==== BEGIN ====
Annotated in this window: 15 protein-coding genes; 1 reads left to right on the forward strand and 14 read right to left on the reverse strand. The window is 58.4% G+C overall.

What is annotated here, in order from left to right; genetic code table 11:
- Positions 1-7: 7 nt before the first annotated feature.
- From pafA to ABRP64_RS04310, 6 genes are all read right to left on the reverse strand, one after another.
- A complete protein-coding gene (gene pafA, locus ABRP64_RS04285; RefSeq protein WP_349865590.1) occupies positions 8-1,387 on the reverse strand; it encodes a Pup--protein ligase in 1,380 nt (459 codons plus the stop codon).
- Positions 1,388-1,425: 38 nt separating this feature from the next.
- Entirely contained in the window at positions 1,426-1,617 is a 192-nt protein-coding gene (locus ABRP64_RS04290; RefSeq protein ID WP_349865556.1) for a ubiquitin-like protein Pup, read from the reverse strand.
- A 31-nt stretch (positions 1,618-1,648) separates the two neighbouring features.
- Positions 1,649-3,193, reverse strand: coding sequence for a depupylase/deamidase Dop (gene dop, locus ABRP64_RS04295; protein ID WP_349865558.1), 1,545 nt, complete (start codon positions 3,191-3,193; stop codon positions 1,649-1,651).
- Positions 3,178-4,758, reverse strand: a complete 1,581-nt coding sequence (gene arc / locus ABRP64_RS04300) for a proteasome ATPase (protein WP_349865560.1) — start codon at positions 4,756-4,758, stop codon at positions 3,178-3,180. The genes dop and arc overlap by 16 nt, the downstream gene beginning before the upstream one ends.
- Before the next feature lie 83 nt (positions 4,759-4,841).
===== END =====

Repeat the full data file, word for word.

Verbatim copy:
Annotated in this window: 15 protein-coding genes; 1 reads left to right on the forward strand and 14 read right to left on the reverse strand. The window is 58.4% G+C overall.

What is annotated here, in order from left to right; genetic code table 11:
- Positions 1-7: 7 nt before the first annotated feature.
- From pafA to ABRP64_RS04310, 6 genes are all read right to left on the reverse strand, one after another.
- A complete protein-coding gene (gene pafA, locus ABRP64_RS04285; RefSeq protein WP_349865590.1) occupies positions 8-1,387 on the reverse strand; it encodes a Pup--protein ligase in 1,380 nt (459 codons plus the stop codon).
- Positions 1,388-1,425: 38 nt separating this feature from the next.
- Entirely contained in the window at positions 1,426-1,617 is a 192-nt protein-coding gene (locus ABRP64_RS04290; RefSeq protein ID WP_349865556.1) for a ubiquitin-like protein Pup, read from the reverse strand.
- A 31-nt stretch (positions 1,618-1,648) separates the two neighbouring features.
- Positions 1,649-3,193, reverse strand: coding sequence for a depupylase/deamidase Dop (gene dop, locus ABRP64_RS04295; protein ID WP_349865558.1), 1,545 nt, complete (start codon positions 3,191-3,193; stop codon positions 1,649-1,651).
- Positions 3,178-4,758, reverse strand: a complete 1,581-nt coding sequence (gene arc / locus ABRP64_RS04300) for a proteasome ATPase (protein WP_349865560.1) — start codon at positions 4,756-4,758, stop codon at positions 3,178-3,180. The genes dop and arc overlap by 16 nt, the downstream gene beginning before the upstream one ends.
- Before the next feature lie 83 nt (positions 4,759-4,841).